From mutual followers to real-life friends: Northwestern students find community on Twitter


Illustration by Meher Yeda

Since the onset of the pandemic, the number of NU students looking for an online community has drastically increased, leading some to build friendships through Twitter.

Meher Yeda, Design Editor

Twitter can be an endless cycle of memes, news and the occasional celebrity apology. But some Northwestern students have also found unexpected friendships through the social media platform. 

NU Twitter, a colloquial term for the community students have built, is a digital space for students to share their thoughts on everything from the University to pop culture to their lives.

McCormick sophomore Hugh-Jay Yu and a self-described member of NU Twitter said he initially created a Twitter account in high school. It wasn’t until the start of the pandemic that he began to see more NU content on his timeline.

“There are people who I’ve never seen in person, but we have that level of knowledge about each other’s lives,” Yu said. “I feel (more) up to date on the people in my life that I follow on Twitter versus the people in my life that I don’t.”

According to Medill freshman Elisabeth Betts, NU Twitter has allowed her to not only connect with freshmen, but also upperclassmen. She said she’s enjoyed the chance to meet new people during the pandemic, especially because NU Twitter is a “collection of the funniest minds at Northwestern.”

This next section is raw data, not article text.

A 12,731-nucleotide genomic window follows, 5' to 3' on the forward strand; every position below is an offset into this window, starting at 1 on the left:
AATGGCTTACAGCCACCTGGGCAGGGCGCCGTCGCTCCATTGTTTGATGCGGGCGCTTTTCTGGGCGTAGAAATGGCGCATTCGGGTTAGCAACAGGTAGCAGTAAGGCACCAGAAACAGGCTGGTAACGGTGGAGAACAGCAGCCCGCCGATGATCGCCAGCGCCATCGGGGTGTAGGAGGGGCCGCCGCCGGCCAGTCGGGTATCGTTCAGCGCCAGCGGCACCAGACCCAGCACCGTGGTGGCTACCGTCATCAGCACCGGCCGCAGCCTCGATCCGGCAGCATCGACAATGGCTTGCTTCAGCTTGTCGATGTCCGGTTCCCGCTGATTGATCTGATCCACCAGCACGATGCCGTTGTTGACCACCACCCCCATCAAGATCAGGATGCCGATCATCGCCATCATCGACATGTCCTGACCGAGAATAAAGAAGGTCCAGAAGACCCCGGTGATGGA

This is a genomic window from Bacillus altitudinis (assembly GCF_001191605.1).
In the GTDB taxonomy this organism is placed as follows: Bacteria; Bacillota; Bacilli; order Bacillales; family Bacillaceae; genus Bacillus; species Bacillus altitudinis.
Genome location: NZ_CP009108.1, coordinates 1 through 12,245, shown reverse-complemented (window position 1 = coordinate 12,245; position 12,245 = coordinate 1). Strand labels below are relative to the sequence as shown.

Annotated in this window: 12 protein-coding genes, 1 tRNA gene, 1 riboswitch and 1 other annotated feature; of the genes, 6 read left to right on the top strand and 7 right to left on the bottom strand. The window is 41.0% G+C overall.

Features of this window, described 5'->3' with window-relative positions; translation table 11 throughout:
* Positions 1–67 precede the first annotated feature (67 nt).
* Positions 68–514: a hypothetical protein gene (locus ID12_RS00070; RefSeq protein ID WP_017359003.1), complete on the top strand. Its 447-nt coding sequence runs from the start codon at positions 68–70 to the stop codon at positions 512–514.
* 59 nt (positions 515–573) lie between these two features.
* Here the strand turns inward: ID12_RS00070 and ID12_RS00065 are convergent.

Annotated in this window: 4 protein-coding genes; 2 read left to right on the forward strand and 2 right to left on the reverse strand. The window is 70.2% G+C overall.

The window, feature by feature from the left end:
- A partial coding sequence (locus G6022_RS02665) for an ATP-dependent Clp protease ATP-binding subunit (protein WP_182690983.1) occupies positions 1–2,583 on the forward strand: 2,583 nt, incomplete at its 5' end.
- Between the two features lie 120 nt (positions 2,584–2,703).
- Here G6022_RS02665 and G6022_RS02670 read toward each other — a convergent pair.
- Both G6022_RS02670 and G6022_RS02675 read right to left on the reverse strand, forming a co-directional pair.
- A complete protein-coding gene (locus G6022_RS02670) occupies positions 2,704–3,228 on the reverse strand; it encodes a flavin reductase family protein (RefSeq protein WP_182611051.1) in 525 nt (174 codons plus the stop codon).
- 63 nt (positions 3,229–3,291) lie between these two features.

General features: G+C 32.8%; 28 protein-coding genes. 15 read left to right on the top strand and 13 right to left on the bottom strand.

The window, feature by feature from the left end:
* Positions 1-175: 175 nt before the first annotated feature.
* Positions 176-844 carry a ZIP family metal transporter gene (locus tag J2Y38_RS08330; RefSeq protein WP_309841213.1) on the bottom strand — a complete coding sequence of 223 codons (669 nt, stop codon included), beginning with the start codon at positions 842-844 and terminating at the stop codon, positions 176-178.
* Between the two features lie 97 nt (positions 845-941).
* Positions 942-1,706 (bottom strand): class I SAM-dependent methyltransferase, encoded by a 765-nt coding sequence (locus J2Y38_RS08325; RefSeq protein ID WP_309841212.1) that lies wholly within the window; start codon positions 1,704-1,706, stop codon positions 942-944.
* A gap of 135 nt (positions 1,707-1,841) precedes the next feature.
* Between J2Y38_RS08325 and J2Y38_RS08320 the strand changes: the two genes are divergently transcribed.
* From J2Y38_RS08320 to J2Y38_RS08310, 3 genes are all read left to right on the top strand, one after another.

But NU Twitter isn’t limited to the screen, either. Students have been taking their connections from messages to real-life meetups.

Communication junior Mia Hodges said she met her best friend through NU Twitter. Though they were in classes together, the two never spoke until Hodges decided to reach out on the app. She appreciates when people she knows online make the choice to talk to her in real life.

“It makes me so happy when people come up to me in person and they’re like, ‘Are you Mia?’” Hodges said. “I get so excited because it’s like someone can recognize me.”

Wanting to try out a new name for cultural and personal reasons, Hodges said she initially went to NU Twitter because it felt like a much better place to “test the waters about things.” She said this culture of acceptance has also allowed others to test their pronouns out online before asking people to use them in person.

Students of color have found a space in NU Twitter to not only bond with each other, but also to voice their frustrations with the University.

“At this University… Whiteness feels like a default,” Yu said. “It’s really uplifting to see these large aggregated spaces of POC voices and POC expression.”

For Betts, NU Twitter is a space she’s most comfortable speaking up about negative experiences in class. She turned to the Twitter community when a Medill professor displayed a photo of a recent act of police brutality. 

With the Black House closed for renovations, Black students do not have a physical affinity space on campus. Betts said Twitter has been a valuable alternative way to connect with other Black students at NU.

“I’ve definitely been held accountable for one of my tweets, but I actually like that aspect of NU Twitter — they don’t just let people say things unprovoked.” Betts said. “We can use Twitter just to vent, and there’s people that are listening.”

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